Melanorrhoea curtisii Oliv.
Gluta curtisii is a tree growing up to 30 metres tall. The bole can be 80cm in diameter, occasionally with buttresses up to 250cm tall[
The tree is harvested from the wild for its timber, which is used locally and also exported.
Within the permanent forest estates of the area, the tree is conserved. However, outside this area pressure is exerted on the species from felling activities, with the harvested timber used and traded at a local and national level. The plant is classified as 'Least Concern' in the IUCN Red List of Threatened Species(2011)[
The plant is poisonous, it has sometimes been used for criminal poisoning[
Brief contact with the plant can cause allergies and chemical irritation of the skin[
The sap can cause dermatitis[
]. A resinous exudate from the wood can cause severe skin irritation[
The smoke of the burning wood can cause severe irritation, particularly to the eyes[
Southeast Asia - Malaysia.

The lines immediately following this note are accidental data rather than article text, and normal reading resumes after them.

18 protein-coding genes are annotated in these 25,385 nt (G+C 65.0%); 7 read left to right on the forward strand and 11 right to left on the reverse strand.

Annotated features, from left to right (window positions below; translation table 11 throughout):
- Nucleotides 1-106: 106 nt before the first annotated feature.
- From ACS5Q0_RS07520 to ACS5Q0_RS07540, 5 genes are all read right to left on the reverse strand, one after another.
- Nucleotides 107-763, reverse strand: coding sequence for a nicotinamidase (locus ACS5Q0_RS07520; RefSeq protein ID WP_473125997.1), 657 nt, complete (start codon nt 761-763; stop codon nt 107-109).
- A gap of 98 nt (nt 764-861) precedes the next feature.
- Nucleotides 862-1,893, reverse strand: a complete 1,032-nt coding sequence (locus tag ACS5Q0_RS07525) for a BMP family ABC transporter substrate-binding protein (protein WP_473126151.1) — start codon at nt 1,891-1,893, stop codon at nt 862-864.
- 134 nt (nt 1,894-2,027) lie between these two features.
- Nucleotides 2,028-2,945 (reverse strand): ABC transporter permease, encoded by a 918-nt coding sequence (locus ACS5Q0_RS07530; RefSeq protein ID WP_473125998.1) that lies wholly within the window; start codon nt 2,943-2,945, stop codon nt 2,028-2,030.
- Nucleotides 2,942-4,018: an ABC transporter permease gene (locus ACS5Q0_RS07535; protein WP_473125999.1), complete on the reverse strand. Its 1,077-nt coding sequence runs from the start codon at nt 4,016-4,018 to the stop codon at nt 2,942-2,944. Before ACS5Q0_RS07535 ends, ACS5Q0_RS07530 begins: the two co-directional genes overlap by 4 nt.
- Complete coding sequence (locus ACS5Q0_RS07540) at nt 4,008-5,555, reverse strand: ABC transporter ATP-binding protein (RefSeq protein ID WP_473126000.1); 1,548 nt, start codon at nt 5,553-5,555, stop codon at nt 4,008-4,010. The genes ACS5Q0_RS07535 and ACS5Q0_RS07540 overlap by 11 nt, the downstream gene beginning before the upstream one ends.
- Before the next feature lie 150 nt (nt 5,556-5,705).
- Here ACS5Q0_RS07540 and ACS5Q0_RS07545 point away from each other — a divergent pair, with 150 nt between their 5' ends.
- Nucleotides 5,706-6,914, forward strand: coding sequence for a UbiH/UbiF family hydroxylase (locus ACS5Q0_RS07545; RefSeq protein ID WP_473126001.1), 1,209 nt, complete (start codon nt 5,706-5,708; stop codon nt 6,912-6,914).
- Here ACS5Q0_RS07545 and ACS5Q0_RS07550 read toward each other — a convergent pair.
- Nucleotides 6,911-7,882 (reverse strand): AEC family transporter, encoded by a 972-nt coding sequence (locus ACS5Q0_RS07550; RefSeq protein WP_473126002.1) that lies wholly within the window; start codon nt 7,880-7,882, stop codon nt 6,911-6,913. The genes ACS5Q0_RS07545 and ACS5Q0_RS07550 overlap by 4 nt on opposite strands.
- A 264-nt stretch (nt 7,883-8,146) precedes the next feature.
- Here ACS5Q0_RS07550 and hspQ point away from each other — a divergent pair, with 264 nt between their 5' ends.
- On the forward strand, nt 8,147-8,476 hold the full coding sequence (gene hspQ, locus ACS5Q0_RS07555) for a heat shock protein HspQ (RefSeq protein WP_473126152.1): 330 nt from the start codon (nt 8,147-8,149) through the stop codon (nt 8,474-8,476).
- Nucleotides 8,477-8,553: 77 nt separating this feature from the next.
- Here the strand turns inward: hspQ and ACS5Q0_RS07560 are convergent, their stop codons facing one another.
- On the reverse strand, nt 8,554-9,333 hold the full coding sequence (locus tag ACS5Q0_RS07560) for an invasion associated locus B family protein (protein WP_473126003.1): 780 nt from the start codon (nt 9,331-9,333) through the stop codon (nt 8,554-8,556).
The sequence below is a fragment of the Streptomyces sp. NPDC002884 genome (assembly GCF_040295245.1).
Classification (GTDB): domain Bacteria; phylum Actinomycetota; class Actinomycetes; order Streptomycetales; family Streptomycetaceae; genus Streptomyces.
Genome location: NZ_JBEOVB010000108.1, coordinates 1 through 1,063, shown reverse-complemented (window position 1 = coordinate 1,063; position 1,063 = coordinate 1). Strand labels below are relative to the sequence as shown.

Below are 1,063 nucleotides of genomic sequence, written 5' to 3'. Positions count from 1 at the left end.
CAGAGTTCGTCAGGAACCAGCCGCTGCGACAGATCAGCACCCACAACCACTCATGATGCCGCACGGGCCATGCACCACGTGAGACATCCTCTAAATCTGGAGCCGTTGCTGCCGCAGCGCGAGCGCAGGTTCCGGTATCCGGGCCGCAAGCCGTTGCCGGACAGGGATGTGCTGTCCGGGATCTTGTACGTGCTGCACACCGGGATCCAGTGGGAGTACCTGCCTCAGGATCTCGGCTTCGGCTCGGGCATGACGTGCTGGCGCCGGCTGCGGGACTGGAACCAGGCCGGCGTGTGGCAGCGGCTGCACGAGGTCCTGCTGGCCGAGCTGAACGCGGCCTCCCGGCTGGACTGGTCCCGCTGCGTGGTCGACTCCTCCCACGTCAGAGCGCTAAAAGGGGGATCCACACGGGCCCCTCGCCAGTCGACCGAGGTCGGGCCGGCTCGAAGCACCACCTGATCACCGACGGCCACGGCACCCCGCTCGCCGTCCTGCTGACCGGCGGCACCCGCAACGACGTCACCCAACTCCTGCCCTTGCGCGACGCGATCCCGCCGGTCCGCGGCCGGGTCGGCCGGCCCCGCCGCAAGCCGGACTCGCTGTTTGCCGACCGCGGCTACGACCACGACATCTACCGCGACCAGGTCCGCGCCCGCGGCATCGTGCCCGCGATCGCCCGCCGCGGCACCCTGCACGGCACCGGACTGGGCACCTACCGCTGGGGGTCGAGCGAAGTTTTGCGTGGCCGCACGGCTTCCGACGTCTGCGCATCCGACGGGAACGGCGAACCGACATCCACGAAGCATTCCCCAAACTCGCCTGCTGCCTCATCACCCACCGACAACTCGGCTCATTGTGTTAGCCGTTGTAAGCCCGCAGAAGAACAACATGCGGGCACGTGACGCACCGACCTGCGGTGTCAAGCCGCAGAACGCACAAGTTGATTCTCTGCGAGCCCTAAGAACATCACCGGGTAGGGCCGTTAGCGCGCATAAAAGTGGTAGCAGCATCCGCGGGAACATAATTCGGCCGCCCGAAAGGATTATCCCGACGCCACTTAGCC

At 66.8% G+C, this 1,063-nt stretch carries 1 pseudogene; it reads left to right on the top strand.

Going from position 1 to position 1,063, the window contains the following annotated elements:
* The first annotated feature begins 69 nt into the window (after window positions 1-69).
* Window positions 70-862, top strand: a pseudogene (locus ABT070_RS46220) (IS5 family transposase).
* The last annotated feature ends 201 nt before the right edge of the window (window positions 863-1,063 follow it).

Lowland and hill forests[
]. Mixed forests from the lowland to 1,200 metres[
|Conservation Status||Least Concern
|Other Uses Rating||
The red wood is hard. Logs are left in the forest for weathering before extraction[
A resinous exudate from the wood can cause severe skin irritation[
]. The poisonous constituent of the resinous sap is volatile and will gradually disappear. For this reason, the timber of this tree must be dried and exposed for several years as it is otherwise dangerous to handle. Lacquered articles or furniture made from the dried timber may still be toxic to persons who are especially susceptible[
We have almost no specific description for the wood of this species - the following description is a general one for the timber producing species in this genus.
The heartwood is a deep blood red, darkening on exposure, streaked with bands of darker colour; the sapwood is a light pink brown to almost white, usually rather wide. The texture is rather fine to moderately coarse; the grain straight to irregular; without characteristic odour or taste; mostly without lustre; only moderately durable and not highly resistant to termite attack. The green material is easier to cut than the dry wood; it works well with hand and machine tools and dresses smoothly; takes a high polish; there can be a severe dulling of cutters due to silica content. The wood is used for fine furniture, turnery, cabinetwork, specialty items, decorative veneers, joinery[
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